On 24 and 30 July 2014, Jim Costa will be delivering a paper on Wallace and Darwin entitled “Indefatigable Naturalists: Wallace and Darwin on the Evolutionary Trail” in both London and Oxford.
Here is the abstract:
Alfred Russel Wallace was the last of the great Victorian naturalists, and by the end of his long life in 1913 he was also one of the most famous scientists in the world, lauded by leading learned societies, British royalty and US Presidents alike. Against all odds—lacking wealth, formal education, social standing or connections—Wallace became the pre-eminent tropical naturalist of his day. He founded one entirely new discipline—evolutionary biogeography—and, with Darwin, co-founded another: evolutionary biology. Yet today Darwin’s name is universally recognised, while Wallace is all but unknown. Jim traces the independent development of Wallace’s and Darwin’s evolutionary insights, exploring the fascinating parallels, intersections and departures in their thinking.
Drawing on Wallace’s “Species Notebook” (the most important of Wallace’s field notebooks kept during his southeast Asian explorations of the 1850s) Costa puts Wallace’s thinking into a new light in relation to that of his more illustrious colleague. He also examines the ups and downs of Wallace’s relationship with Darwin, and critically evaluates the misleading “conspiracy theories” that Wallace was wronged by Darwin and his circle over credit for the discovery of natural selection. Tracing the arc of Wallace’s reputation from meteoric rise in the 19th century to virtual eclipse in the 20th, Costa restores Wallace to his proper place in the limelight with Darwin.
UPDATED: I received the book this morning (1 July) and have updated the post below adding the table of contents as promised.
Mooching around the library catalogue of the National Library of Armenia (as you do…) I came across a new book (published in 2013) in French on Alfred Russel Wallace I must have missed.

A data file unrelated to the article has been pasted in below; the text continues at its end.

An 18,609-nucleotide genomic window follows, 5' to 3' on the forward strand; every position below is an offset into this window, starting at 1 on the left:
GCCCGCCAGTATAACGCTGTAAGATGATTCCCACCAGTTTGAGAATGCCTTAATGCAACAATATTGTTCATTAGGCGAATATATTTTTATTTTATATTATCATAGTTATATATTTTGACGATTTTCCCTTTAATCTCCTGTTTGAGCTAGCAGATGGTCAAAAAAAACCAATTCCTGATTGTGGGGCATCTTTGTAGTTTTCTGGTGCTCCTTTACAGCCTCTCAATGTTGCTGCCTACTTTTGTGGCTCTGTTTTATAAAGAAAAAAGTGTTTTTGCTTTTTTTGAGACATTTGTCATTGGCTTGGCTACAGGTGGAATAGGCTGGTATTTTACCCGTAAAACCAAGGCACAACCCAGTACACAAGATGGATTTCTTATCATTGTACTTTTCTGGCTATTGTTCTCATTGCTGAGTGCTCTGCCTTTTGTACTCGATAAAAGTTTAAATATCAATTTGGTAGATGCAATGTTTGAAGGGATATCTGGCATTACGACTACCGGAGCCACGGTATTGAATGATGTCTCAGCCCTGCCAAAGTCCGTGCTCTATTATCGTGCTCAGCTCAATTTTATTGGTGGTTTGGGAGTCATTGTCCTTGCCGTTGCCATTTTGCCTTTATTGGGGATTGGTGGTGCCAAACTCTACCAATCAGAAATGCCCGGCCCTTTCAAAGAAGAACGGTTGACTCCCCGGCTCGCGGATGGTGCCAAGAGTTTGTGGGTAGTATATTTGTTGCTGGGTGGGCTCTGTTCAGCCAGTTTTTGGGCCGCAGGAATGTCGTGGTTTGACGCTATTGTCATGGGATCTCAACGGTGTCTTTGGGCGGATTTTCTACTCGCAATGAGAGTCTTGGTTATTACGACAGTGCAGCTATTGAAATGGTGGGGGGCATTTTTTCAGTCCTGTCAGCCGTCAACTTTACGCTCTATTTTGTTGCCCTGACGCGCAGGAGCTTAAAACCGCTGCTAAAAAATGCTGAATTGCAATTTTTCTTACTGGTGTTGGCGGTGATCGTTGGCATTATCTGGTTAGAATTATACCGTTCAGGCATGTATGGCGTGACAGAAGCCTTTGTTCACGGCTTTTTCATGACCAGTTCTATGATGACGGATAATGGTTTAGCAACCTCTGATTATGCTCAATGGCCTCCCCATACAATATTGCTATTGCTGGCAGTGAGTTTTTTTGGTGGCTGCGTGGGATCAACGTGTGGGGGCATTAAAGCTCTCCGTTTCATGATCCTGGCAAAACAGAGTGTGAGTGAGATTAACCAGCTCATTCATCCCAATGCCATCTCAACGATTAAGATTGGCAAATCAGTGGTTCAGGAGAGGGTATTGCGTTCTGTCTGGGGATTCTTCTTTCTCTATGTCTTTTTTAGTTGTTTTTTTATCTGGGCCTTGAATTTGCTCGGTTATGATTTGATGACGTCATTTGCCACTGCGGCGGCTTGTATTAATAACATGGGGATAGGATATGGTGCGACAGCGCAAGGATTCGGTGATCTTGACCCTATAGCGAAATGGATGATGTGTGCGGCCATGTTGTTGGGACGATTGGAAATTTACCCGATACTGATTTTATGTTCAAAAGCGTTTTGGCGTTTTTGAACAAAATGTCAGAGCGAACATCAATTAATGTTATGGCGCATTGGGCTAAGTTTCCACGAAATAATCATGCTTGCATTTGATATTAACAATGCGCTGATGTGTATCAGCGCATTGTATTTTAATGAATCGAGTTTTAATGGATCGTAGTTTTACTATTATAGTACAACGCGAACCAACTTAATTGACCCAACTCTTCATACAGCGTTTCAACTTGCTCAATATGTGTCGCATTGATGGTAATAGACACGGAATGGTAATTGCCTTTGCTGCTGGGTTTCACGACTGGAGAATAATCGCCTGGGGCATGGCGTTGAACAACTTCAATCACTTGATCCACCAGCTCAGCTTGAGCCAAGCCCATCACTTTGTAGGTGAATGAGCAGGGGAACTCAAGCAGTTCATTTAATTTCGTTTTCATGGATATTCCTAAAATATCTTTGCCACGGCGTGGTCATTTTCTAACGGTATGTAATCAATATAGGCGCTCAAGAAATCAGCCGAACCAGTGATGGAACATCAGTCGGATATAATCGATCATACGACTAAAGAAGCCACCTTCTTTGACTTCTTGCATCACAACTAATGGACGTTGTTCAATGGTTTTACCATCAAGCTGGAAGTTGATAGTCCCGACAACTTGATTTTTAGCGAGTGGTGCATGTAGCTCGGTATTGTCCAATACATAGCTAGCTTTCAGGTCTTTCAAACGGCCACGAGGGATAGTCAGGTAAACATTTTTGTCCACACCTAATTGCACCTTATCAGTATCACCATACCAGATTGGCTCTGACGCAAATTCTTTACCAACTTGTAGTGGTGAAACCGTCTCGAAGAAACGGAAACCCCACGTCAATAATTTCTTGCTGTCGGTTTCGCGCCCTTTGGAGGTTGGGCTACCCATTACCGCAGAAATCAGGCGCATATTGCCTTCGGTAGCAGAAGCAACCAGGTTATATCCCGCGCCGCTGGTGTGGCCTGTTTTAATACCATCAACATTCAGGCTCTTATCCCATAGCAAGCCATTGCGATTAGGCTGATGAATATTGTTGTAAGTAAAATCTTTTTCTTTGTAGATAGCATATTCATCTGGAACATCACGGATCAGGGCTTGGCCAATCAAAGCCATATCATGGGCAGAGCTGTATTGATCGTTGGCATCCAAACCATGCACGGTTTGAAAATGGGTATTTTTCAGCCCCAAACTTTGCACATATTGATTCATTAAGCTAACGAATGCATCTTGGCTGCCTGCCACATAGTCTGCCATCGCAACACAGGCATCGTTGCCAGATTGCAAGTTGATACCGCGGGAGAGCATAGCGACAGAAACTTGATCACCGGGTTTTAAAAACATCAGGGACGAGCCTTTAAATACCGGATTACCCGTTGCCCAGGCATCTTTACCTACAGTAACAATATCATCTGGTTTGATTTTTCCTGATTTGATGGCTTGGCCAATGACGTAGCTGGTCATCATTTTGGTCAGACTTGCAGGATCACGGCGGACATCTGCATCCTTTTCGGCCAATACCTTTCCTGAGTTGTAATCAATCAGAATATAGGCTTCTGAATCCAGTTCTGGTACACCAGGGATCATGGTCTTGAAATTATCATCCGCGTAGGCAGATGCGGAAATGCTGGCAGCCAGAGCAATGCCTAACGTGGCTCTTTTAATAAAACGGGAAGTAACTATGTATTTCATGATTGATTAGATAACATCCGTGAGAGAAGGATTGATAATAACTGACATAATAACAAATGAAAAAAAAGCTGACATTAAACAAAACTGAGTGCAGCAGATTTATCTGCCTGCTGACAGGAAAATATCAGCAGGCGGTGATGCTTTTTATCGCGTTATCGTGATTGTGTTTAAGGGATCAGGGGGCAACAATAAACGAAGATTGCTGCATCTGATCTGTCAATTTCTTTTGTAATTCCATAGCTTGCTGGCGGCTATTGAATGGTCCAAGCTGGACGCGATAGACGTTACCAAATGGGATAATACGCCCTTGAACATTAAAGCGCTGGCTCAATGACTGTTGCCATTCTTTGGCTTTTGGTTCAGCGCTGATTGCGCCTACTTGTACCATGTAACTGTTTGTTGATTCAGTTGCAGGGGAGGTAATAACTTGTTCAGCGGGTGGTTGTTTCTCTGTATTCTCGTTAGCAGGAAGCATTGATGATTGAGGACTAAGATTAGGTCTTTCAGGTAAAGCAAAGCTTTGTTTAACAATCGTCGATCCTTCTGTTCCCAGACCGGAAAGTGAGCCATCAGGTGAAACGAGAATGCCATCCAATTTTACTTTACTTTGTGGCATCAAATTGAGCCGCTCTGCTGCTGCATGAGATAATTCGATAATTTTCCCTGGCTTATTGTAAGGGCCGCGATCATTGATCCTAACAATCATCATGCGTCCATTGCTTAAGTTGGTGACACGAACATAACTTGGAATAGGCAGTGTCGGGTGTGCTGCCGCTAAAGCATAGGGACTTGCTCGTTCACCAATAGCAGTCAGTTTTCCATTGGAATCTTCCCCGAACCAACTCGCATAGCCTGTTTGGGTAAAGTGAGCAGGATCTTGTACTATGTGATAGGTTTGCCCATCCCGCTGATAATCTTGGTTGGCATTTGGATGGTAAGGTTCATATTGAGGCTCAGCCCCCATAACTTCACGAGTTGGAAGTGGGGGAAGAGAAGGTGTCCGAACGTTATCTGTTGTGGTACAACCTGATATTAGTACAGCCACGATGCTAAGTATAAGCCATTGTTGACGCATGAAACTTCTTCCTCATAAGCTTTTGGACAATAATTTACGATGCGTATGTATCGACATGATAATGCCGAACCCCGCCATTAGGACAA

It is by Jacques Reisse* and titled Wallace: Alfred Russel Wallace, plus darwiniste que Darwin mais politiquement moins correct (available both as an eBook and a hard copy) and was published by the Academie Royale de Belgique.
I am quite excited about this. The interest in Wallace in Francophone countries continues to grow. Only recently a French translation of Peter Raby’s excellent Alfred Russel Wallace: A Life was published as Alfred R. Wallace, l’explorateur de l’évolution(2013) with a welcome and interesting introduction by the philosopher and historian of science, Jean Gayon.
This growing Francophone interest is important because they clearly have a different perspective on Wallace, Darwin and the history of evolution and science more generally. These fresh perspectives are to be very warmly welcomed especially when considering the more heterodox thinking of Wallace. (more…)
If anyone is in or around Cardiff on 10 June there is an interesting talk on “Wallace, Darwin and human evolution” taking place at Cardiff University in the Wallace Lecture theatre from 6.30pm.
I saw a paper delivered on much the same subject by Chris Stringer, who works at the Natural History Museum in London, at the Royal Society late last year and it was very interesting.
I am still waiting to get the time to finally start and finish his Homo Britannicus: The Incredible Story of Human Life in Britain which has been on my reading list for about a year. It was well received at the time winning the Best Archaeology Book Award and Kistler Book Award in 2008. Certainly, the opening chapters I have read were very interesting and well written. But I will have to reserve judgement on the bulk of the book for now.
If anyone does get to go–unfortunately I will be in London delivering a paper myself–please do tell me what he had to say and what you thought.